It’s very visceral and quite emphatic; possibly due to being an out-and-out drama and here’s my 2 cents worth:

  • Vijay Deverakonda– total hottie and does justice to the persona of a hot head who always wears his heart on his sleeve and is unapologetic for his emotions, especially when they run wild!
  • Everyone looks so bloody normal, it’s such a refreshing change! The hero doesn’t sport a V or an 8-pack, the lead actress isn’t so-called glam-down…she looks like a normal girl in college. There are no superbikes, no signs of being impossibly wealthy or anything that’s remotely unbelievable. Just normal, whimsical, idiosyncratic and occasionally damaged people.
  • The angst of love- it bites, it rips you apart and it makes you behave with just a touch of madness but the audience laps it up because at some point we’ve all felt a twinge of the same.
  • Rahul Ramakrishna– as Shiva aka the ultimate best friend. His unabashed support, despair and love for his friend forms a mainstay in the movie and despite it being all about the titular character of Arjun, Shiva has a huge role to play and Rahul Ramakrishna does it with aplomb!
  • The music- it doesn’t matter if you don’t understand the words, you feel them! The score by Radhan is edgy, it’s soft and it’s imminently hummable. Telisiney Na Nuvvey is stuck in my head although when I try to sing it am sure the words are being mangled horribly! The background score totally works.
  • The supporting cast- the dads on either side; grim, conventional or just biased…are stereotypes to be true but very believable because stereotypes exist for a reason. The grandmother, the friends- everyone fits well barring Kamal Kamaraju as the older brother trying to broker peace and shield his wayward younger brother.
  • The whole energy of the movie- it’s big, it’s dramatic and it’s very unapologetic! And that’s what makes it work.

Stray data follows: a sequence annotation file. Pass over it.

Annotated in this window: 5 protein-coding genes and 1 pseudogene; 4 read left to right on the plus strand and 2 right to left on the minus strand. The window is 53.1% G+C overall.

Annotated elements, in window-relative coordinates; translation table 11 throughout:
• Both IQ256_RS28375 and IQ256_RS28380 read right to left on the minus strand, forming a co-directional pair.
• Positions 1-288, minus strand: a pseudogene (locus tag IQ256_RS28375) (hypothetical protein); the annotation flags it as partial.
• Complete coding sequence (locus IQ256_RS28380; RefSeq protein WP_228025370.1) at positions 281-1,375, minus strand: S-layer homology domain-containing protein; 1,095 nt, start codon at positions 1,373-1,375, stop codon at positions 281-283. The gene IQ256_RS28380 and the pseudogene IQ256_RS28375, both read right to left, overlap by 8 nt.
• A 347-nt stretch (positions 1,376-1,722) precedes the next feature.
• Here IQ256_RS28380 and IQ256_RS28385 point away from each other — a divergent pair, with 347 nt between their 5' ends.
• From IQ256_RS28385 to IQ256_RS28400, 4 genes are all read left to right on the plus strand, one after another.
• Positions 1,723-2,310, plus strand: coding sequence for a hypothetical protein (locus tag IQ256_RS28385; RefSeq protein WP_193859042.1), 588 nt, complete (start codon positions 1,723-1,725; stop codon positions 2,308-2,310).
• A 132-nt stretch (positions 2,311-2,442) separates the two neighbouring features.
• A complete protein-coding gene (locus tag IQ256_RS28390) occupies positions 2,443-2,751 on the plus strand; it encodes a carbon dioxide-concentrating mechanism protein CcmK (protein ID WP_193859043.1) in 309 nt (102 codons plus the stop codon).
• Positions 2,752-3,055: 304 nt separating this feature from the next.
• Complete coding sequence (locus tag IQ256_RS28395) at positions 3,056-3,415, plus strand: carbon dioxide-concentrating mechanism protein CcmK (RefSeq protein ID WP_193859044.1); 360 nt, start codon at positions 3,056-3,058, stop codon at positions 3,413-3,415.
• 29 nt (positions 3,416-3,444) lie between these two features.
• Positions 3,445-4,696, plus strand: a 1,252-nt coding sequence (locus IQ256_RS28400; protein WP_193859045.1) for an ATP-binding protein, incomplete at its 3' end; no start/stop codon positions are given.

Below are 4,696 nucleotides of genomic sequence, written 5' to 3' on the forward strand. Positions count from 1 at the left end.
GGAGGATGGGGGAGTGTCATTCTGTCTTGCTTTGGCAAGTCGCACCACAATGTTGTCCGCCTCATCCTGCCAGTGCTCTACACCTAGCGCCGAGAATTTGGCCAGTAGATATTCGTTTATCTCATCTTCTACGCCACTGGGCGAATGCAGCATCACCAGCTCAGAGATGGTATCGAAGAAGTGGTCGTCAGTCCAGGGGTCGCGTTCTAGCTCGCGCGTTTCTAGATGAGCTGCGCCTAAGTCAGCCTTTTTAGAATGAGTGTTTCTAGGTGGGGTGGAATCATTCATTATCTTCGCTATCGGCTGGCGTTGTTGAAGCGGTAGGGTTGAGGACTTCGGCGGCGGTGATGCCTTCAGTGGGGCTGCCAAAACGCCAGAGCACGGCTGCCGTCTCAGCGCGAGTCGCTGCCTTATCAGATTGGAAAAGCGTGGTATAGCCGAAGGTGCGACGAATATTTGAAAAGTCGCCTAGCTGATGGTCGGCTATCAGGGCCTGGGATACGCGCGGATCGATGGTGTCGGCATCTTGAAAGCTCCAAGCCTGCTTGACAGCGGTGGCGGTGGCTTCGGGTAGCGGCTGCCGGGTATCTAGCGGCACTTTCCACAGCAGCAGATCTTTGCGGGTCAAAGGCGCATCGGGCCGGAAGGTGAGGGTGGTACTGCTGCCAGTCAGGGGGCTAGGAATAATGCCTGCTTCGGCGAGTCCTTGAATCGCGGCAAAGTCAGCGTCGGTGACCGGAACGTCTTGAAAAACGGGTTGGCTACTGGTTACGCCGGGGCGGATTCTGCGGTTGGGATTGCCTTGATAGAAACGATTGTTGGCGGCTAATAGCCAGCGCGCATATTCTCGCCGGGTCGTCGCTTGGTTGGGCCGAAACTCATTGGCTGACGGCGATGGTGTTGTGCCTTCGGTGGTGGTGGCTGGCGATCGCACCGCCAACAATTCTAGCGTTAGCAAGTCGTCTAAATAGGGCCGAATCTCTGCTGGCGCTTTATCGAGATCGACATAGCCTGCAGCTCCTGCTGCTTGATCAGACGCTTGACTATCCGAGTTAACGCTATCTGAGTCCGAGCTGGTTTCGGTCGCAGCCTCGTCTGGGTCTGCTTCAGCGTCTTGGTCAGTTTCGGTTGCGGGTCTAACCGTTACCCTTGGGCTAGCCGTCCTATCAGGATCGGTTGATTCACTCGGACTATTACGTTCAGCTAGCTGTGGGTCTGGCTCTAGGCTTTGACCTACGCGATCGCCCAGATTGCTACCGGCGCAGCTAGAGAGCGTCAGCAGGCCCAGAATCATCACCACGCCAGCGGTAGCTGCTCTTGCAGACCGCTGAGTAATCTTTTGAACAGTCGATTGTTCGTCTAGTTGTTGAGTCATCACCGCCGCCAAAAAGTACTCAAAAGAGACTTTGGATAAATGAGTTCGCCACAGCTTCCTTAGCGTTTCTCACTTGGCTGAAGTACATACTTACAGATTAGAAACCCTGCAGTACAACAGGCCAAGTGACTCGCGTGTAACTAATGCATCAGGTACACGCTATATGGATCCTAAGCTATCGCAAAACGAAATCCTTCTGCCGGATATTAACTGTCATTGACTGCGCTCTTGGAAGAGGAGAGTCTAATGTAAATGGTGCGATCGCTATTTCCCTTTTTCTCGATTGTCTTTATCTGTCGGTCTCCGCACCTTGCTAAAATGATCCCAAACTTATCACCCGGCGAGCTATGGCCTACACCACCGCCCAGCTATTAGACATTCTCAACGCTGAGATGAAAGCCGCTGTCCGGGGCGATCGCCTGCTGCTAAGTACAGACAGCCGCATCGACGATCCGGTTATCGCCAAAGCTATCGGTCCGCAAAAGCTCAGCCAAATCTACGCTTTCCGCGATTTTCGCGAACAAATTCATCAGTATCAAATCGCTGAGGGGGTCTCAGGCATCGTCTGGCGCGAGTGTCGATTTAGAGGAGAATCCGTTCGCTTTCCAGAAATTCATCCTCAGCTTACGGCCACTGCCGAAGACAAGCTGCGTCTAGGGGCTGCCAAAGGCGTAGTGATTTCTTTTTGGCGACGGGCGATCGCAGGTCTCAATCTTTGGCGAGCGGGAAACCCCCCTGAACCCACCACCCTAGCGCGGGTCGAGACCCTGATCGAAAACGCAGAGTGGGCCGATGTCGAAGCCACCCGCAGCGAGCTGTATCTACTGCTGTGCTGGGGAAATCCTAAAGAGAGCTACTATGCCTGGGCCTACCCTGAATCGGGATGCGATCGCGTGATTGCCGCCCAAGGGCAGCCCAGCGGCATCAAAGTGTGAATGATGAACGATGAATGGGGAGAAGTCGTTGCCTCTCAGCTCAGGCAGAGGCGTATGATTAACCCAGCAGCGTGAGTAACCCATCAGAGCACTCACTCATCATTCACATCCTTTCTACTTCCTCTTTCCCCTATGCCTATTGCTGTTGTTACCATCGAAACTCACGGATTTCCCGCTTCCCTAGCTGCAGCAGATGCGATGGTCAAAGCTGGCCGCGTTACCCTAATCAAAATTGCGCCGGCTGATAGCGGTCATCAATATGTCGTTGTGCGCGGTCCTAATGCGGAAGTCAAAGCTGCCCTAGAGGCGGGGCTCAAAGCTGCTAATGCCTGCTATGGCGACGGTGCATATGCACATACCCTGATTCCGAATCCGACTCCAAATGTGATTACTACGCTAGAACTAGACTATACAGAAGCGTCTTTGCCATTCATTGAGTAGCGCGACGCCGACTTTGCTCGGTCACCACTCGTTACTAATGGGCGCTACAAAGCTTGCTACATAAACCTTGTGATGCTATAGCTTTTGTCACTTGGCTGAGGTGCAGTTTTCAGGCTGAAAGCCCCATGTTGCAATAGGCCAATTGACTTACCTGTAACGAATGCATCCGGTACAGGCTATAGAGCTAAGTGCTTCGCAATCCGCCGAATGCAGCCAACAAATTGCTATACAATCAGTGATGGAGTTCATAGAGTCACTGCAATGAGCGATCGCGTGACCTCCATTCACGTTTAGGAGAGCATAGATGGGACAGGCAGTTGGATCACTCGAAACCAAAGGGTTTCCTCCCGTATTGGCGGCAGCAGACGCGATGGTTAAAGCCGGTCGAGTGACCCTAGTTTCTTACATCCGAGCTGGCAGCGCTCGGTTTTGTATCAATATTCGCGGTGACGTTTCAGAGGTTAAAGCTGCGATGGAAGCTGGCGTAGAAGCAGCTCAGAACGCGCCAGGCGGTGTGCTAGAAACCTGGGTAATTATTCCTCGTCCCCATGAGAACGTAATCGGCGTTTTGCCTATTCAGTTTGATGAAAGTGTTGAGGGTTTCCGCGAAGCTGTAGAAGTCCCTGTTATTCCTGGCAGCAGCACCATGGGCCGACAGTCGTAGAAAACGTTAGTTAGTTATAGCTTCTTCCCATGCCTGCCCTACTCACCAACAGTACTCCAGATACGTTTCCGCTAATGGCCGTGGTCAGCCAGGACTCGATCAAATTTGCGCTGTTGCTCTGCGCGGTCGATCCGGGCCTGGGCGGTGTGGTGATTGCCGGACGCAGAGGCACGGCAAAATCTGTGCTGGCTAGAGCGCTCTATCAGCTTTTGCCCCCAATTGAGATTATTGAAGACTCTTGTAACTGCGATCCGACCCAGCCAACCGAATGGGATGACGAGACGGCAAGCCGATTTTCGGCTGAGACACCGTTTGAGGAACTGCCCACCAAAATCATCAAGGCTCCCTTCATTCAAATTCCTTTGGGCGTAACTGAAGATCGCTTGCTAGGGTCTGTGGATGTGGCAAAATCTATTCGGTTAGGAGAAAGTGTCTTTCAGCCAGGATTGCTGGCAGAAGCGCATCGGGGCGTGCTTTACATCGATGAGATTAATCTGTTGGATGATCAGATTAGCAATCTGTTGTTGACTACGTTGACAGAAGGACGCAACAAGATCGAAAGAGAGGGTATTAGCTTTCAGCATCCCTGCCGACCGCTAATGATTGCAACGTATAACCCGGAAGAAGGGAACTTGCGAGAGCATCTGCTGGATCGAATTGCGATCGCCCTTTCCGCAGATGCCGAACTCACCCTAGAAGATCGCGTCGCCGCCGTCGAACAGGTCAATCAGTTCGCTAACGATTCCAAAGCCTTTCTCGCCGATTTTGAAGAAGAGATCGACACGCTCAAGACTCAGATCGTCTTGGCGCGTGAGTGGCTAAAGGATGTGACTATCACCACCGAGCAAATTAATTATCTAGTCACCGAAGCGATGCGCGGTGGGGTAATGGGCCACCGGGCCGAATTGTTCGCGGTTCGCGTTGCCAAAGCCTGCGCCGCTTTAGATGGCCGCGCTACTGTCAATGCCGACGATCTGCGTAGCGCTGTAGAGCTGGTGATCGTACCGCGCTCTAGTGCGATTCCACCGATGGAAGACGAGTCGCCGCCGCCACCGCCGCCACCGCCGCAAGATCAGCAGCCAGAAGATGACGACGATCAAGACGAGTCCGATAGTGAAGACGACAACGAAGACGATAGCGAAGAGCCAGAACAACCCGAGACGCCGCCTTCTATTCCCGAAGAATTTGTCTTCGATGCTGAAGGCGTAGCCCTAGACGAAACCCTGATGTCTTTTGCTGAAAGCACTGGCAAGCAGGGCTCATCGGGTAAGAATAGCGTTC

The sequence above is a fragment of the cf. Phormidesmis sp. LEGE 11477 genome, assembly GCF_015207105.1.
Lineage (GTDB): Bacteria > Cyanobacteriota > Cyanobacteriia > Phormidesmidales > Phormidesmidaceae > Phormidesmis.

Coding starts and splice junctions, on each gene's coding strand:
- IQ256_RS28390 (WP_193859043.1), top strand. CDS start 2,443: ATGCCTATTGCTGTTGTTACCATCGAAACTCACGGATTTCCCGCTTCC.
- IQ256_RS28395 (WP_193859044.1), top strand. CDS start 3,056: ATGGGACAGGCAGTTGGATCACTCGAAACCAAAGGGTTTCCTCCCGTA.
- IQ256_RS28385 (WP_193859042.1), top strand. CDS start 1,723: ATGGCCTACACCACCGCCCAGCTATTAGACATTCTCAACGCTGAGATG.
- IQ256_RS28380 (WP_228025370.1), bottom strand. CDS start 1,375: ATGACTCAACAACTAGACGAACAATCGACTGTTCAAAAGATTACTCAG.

I’m glad the director decided to use subtitles so people could keep up. There’s only so much you can deduce from body language and nuances alone. But the reason this movie works, despite the running time and at times overly dramatic posturing of the lead character, is due to it feeling real.

The lead actress isn’t a wallflower neither is she very prominent. Except that she is. Even when she doesn’t speak much, or just flits in and out of a scene, her impact on Arjun Reddy is what takes the story ahead. I’d read that Shalini had dubbed all her own lines…commendable given how different the Southern languages are for native Hindi speakers.

At the end of the day, every movie is made to tell a story. It’s made to entertain. And this one does…in spades! Despite all the controversies over the non-issues like liplocks and being tagged as misogynistic. On one hand if Arjun Reddy tells his girlfriend that she should be friends with a fat chick because a pretty girl and a fat girl are an equation that work, he is equally dismissive of a friend’s sister being married off to an NRI who outright objectifies women and demeans them without any provocation.

Everyone who saw this movie, found something they wanted to in it…I was entertained and got good music out of it…not to mention total eye candy! *wink wink* It should be left at that…a story about a brash man who feels deeply, loves deeply and takes on the world and screws up only to get back up again. Nuff said.